At 120 V, this power would require a current of I = P / V = 50,000 kW / 120 V = 400 kA. A 10-gauge wire (5 mm2 cross-sectional area) can handle 30 A before overheating -- thus more than 13,000 such wires would be required or a wire of diameter 15 cm, both physically unreasonable!
To deliver a particular amount of power, the current may be decreased by increasing the voltage, since P = I V. For example, boosting the voltage to 80 kV results in a current of (50,000kW)/(80kV)=600 A, a much more manageable value. The ratio of currents between 80 kV and 120 V is 670 -- the energy lost in the transmission lines would be that ratio squared, approximately one-half million, since the power dissipated by the transmission lines is proportional to the current squared.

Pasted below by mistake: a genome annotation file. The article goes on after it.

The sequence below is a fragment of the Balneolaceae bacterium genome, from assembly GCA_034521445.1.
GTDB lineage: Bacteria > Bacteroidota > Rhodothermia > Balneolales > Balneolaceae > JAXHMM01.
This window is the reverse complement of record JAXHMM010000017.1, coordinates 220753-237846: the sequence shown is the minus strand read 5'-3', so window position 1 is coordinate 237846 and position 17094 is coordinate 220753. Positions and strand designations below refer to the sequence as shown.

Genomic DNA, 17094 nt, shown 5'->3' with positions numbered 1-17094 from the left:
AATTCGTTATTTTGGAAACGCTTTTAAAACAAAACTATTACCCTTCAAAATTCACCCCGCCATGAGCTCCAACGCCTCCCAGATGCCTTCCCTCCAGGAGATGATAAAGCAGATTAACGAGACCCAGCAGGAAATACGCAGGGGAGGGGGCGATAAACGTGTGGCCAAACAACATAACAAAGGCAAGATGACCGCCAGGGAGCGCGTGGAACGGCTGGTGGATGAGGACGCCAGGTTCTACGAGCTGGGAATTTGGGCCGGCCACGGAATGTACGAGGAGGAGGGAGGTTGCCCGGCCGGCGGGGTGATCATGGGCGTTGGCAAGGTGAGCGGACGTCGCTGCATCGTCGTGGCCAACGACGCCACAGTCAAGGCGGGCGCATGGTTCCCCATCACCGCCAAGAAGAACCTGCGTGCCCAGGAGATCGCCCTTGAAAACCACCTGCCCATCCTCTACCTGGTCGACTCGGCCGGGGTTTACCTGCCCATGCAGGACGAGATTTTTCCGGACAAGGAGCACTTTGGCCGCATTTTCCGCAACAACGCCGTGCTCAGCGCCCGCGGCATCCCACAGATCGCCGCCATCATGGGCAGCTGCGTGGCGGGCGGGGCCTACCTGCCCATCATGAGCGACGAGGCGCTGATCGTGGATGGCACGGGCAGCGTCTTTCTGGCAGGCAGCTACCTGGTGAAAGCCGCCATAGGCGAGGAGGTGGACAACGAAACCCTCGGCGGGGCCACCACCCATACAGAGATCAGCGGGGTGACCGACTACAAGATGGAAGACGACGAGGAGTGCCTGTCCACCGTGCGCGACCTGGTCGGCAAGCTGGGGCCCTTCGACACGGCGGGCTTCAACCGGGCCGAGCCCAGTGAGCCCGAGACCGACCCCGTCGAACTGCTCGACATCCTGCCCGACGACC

If a device exists that can raise or lower voltages while maintaining power, with very little loss of energy, then power can be transferred over greater distances with less loss. Electric power stations can thus be situated further from residential areas. Such a voltage conversion is difficult with dc; however, the conversion from one ac voltage to another is straightforward when the electrical component known as a transformer is used.
Last updated Sept. 29 1999.
Copyright George Watson, Univ. of Delaware, 1996.